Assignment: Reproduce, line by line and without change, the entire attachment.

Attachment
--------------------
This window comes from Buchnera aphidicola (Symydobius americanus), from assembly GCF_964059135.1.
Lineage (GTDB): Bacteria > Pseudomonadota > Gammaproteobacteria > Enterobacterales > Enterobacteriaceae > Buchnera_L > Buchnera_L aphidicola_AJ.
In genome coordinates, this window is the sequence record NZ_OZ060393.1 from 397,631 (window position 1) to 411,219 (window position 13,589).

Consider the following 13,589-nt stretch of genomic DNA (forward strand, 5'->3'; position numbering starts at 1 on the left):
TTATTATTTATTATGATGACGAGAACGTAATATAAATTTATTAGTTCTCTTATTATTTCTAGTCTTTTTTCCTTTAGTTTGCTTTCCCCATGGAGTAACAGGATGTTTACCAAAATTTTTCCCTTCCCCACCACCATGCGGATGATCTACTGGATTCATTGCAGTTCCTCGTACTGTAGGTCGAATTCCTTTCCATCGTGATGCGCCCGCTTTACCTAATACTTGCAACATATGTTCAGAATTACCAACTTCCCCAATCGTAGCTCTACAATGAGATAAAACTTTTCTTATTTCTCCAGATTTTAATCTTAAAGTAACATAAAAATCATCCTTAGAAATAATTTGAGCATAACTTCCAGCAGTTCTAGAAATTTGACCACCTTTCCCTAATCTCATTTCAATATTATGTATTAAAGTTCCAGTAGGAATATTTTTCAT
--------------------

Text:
This window comes from Buchnera aphidicola (Symydobius americanus), from assembly GCF_964059135.1.
Lineage (GTDB): Bacteria > Pseudomonadota > Gammaproteobacteria > Enterobacterales > Enterobacteriaceae > Buchnera_L > Buchnera_L aphidicola_AJ.
In genome coordinates, this window is the sequence record NZ_OZ060393.1 from 397,631 (window position 1) to 411,219 (window position 13,589).

Consider the following 13,589-nt stretch of genomic DNA (forward strand, 5'->3'; position numbering starts at 1 on the left):
TTATTATTTATTATGATGACGAGAACGTAATATAAATTTATTAGTTCTCTTATTATTTCTAGTCTTTTTTCCTTTAGTTTGCTTTCCCCATGGAGTAACAGGATGTTTACCAAAATTTTTCCCTTCCCCACCACCATGCGGATGATCTACTGGATTCATTGCAGTTCCTCGTACTGTAGGTCGAATTCCTTTCCATCGTGATGCGCCCGCTTTACCTAATACTTGCAACATATGTTCAGAATTACCAACTTCCCCAATCGTAGCTCTACAATGAGATAAAACTTTTCTTATTTCTCCAGATTTTAATCTTAAAGTAACATAAAAATCATCCTTAGAAATAATTTGAGCATAACTTCCAGCAGTTCTAGAAATTTGACCACCTTTCCCTAATCTCATTTCAATATTATGTATTAAAGTTCCAGTAGGAATATTTTTCAT